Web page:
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Billboard Interviews EKC PR Client, Renowned Guitarist Laurence Juber, About his Newest Album


Laurence Juber Shares the Story Behind Wings’ Unreleased Song ‘Maisie’

by Gary Graff

Three decades before Paul McCartney got his Kisses On The Bottom, his last Wings lead guitarist, Laurence Juber, took his own trip into Standard Time — with McCartney’s encouragement and, on one track, assistance. Now Juber is happy to have that long out-of-print collection back in the land of the living — or at least the digital living.

Juber re-released Standard Time, which includes classics such as “Stormy Weather,” “Dinah,” “Autumn Leaves,” “The Christmas Song” and more (mostly from song copyrights McCartney owned), along with the unreleased Wings track “Maisie,” this month. It was originally released as a vinyl EP back in 1982, and the new version presents the full set after Juber was able to get the rights to the recordings and release them on his own label, HoloGram Recordings. “I felt like there’s this album that deserves to be available digitally,” Juber– who was with Wings from 1978-81 and played on 1979’s Back To The Egg album — tells Billboard. “It kind of went off my radar for a while, but when I did my book Guitar With Wings three years ago I was able to get hold of the masters from McCartney’s company for a bonus CD with the special edition. Revisiting it, it actually still sounds fresh even if stylistically there are some kind of ’70s-era touchstones. And it’s such an eclectic collection; I had no idea what category to put it in. But that’s OK; I like doing stuff that isn’t easily categorized.”

Though he was flying high with Wings at the time, Juber says the Standard Time material was “more reflective of the kind of musical world I worked in as a studio musician before I joined Wings.” An alumnus of the National Youth Jazz Orchestra in England, Juber was no stranger to that repertoire and enjoyed “the challenge of creating the trumpet section, the sax section, all the solos, in a guitaristic way. The idea was to have some really cool recordings that would be available in a music library, but with the capability of releasing it as a full album. I just didn’t realize it was going to take the better part of 40 years.”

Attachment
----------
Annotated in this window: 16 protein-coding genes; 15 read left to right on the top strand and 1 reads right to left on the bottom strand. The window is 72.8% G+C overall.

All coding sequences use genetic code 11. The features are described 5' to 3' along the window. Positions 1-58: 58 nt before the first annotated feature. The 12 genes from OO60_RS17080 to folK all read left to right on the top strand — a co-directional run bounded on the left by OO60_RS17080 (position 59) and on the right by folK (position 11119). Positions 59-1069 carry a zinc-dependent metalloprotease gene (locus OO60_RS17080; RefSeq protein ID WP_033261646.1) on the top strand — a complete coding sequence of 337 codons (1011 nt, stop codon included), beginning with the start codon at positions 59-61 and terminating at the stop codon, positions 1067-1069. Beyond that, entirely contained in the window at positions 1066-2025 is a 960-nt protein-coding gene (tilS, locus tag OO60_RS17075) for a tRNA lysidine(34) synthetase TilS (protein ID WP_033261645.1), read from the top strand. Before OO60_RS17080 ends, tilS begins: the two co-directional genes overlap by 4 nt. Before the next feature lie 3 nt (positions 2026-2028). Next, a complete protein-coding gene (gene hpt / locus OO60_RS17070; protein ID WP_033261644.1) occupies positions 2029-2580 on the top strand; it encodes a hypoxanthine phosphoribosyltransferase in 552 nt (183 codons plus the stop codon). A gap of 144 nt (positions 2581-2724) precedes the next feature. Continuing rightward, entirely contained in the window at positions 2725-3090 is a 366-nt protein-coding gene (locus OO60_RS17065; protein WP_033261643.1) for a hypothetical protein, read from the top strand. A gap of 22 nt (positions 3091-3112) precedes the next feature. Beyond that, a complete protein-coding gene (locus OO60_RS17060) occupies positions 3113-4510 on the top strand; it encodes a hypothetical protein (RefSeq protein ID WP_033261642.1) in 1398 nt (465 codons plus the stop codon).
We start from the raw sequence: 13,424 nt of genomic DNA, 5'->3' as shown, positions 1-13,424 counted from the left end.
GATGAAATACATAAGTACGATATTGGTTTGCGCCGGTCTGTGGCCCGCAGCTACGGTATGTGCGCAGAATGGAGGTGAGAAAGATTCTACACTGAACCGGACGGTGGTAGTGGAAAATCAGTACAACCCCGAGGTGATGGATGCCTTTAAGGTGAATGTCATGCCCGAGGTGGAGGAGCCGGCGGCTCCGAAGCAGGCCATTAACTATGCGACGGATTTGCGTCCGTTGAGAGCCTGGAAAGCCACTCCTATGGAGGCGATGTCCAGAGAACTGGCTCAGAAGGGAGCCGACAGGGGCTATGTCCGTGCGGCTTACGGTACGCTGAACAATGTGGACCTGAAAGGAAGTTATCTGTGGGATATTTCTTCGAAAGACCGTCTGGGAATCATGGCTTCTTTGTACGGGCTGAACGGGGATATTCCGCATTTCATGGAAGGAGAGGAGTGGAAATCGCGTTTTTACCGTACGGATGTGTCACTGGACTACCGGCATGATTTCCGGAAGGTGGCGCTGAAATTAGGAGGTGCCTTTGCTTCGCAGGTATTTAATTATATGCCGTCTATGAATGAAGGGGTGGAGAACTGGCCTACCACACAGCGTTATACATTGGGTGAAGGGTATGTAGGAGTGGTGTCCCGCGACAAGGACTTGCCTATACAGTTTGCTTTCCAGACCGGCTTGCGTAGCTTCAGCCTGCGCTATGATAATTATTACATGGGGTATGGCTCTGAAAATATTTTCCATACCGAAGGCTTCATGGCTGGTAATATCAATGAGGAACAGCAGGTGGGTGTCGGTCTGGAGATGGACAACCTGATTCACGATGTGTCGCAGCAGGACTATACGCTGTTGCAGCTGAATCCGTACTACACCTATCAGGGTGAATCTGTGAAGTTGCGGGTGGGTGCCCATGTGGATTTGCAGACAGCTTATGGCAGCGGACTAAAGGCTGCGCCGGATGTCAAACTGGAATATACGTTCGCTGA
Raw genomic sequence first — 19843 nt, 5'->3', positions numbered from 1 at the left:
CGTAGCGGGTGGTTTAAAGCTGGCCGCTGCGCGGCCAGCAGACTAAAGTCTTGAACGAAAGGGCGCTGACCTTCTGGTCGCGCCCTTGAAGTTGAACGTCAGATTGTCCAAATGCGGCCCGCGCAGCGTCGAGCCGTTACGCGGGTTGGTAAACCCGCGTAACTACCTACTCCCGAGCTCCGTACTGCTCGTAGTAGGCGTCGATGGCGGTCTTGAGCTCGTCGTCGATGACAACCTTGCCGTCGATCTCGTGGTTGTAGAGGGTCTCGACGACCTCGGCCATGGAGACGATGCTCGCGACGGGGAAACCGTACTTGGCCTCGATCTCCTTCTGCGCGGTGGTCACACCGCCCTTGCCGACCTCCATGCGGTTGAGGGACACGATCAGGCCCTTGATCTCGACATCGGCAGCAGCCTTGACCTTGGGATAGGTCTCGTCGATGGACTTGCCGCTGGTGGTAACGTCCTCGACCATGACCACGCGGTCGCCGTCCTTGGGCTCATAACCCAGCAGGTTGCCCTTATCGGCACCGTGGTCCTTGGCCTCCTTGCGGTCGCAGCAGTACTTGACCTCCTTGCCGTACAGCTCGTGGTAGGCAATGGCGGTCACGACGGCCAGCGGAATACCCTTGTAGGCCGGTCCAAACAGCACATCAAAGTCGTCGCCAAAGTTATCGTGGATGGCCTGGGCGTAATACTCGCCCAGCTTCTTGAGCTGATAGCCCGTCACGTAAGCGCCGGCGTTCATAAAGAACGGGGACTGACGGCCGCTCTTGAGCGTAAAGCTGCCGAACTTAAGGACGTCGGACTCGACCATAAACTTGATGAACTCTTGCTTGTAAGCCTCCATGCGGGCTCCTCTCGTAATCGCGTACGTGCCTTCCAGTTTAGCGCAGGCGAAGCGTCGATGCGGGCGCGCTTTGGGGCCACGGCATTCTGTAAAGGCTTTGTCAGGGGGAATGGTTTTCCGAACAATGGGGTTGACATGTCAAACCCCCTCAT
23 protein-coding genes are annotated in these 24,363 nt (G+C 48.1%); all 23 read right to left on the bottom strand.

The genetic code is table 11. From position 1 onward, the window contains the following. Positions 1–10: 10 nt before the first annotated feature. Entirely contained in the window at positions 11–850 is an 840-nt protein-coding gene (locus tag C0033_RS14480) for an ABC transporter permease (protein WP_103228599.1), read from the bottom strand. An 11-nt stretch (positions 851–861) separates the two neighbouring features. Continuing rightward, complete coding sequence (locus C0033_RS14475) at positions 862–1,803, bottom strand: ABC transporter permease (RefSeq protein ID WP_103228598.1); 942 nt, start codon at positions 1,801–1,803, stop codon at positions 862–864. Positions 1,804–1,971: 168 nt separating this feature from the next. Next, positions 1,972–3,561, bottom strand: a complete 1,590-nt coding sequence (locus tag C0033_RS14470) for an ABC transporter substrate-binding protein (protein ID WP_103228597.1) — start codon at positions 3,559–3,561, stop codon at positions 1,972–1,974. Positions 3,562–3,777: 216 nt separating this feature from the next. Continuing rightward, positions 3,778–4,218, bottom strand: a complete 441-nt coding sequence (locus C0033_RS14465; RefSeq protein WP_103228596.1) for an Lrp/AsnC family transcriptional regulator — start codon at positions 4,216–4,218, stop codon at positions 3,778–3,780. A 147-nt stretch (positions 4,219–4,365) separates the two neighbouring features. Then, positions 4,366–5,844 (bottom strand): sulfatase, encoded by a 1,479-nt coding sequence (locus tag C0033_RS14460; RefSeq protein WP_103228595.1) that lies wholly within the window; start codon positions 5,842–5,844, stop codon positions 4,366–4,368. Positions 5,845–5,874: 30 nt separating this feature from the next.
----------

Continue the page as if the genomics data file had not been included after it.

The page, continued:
Standard Time‘s marquee track is “Maisie,” a twangy instrumental that Juber composed during the initial Back To The Egg sessions during July of 1978 on McCartney’s farm in Scotland. The album version features McCartney on bass, as well as Wings cohorts Denny Laine and Steve Holley. “I had been sitting outside and started writing this Chet Atkins-style piece, kind of finger-picking, maybe a little bit of Ry Cooder ’cause I’d been listening to a lot of him at the time,” Juber recalls. “A couple days later Paul said, ‘Hey, do you have any tunes,’ so we recorded (‘Maisie’). Of course it wasn’t really the kind of thing Back To The Egg was oriented towards so it didn’t make the cut, but I’ve always been proud of that particular piece of music and it’s very cool to have Paul McCartney playing bass and Denny Laine playing some harmonica and Steve Holley on drums.”

Juber went on to record a number of solo albums, including collections of Beatles songs. He also contributed a rendition of “Pink Panther Theme” to the Grammy Award-winning 2004 compilation Henry Mancini: Pink Guitar. These days he’s working on educational endeavors as a consultant to the Los Angeles public school district, though he’s also working “on a new batch of arrangements and some compositions” and continues to do session work — including the theme song for the relaunched Rosanne sitcom on ABC, which premieres March 27.

“I played on the original, as well as Home Improvement,” says Juber, whose wife, singer-songwriter Hope Juber, is the daughter of TV pioneer Sherwood Schwartz. “It was a great session — an actual group of musicians under union contract in a room together, playing. It’s great way to make music, even though nowadays you’re lucky if the cues you record last more than a second and a half, whereas when I started doing session work in L.A. during the ’80s a show like Happy Days would have a full horn section, string section, two guitars, bass, drums — maybe 15, 20 musicians in the studio. Now it’s mostly somebody with a laptop. It’s easy, but you don’t get that same sensibility in the way the music is created.”

To read the original article on the Billboard website, click here.




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